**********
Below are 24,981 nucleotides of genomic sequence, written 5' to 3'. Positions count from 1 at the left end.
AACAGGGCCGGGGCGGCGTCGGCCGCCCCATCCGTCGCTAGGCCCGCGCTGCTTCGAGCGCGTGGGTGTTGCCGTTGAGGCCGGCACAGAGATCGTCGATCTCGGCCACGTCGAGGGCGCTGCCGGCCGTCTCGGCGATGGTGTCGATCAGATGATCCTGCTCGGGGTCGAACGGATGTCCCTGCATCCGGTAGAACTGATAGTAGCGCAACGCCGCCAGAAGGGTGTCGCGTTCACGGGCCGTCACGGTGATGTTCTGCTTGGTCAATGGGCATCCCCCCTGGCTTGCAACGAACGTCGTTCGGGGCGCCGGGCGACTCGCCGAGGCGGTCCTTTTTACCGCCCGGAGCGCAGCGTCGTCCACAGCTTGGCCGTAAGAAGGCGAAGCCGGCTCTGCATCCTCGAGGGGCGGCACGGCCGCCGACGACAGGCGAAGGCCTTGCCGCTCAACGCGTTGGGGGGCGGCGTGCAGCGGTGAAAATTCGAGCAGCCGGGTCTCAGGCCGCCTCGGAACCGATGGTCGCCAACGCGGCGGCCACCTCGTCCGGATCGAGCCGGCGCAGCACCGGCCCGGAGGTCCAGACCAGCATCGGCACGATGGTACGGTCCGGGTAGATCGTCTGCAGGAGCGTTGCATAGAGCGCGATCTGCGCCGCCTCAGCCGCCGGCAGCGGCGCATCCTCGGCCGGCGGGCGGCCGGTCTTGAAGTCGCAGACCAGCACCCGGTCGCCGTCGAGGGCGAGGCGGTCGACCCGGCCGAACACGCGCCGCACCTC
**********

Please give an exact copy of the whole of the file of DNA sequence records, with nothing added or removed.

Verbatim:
Below are 24,981 nucleotides of genomic sequence, written 5' to 3'. Positions count from 1 at the left end.
AACAGGGCCGGGGCGGCGTCGGCCGCCCCATCCGTCGCTAGGCCCGCGCTGCTTCGAGCGCGTGGGTGTTGCCGTTGAGGCCGGCACAGAGATCGTCGATCTCGGCCACGTCGAGGGCGCTGCCGGCCGTCTCGGCGATGGTGTCGATCAGATGATCCTGCTCGGGGTCGAACGGATGTCCCTGCATCCGGTAGAACTGATAGTAGCGCAACGCCGCCAGAAGGGTGTCGCGTTCACGGGCCGTCACGGTGATGTTCTGCTTGGTCAATGGGCATCCCCCCTGGCTTGCAACGAACGTCGTTCGGGGCGCCGGGCGACTCGCCGAGGCGGTCCTTTTTACCGCCCGGAGCGCAGCGTCGTCCACAGCTTGGCCGTAAGAAGGCGAAGCCGGCTCTGCATCCTCGAGGGGCGGCACGGCCGCCGACGACAGGCGAAGGCCTTGCCGCTCAACGCGTTGGGGGGCGGCGTGCAGCGGTGAAAATTCGAGCAGCCGGGTCTCAGGCCGCCTCGGAACCGATGGTCGCCAACGCGGCGGCCACCTCGTCCGGATCGAGCCGGCGCAGCACCGGCCCGGAGGTCCAGACCAGCATCGGCACGATGGTACGGTCCGGGTAGATCGTCTGCAGGAGCGTTGCATAGAGCGCGATCTGCGCCGCCTCAGCCGCCGGCAGCGGCGCATCCTCGGCCGGCGGGCGGCCGGTCTTGAAGTCGCAGACCAGCACCCGGTCGCCGTCGAGGGCGAGGCGGTCGACCCGGCCGAACACGCGCCGCACCTC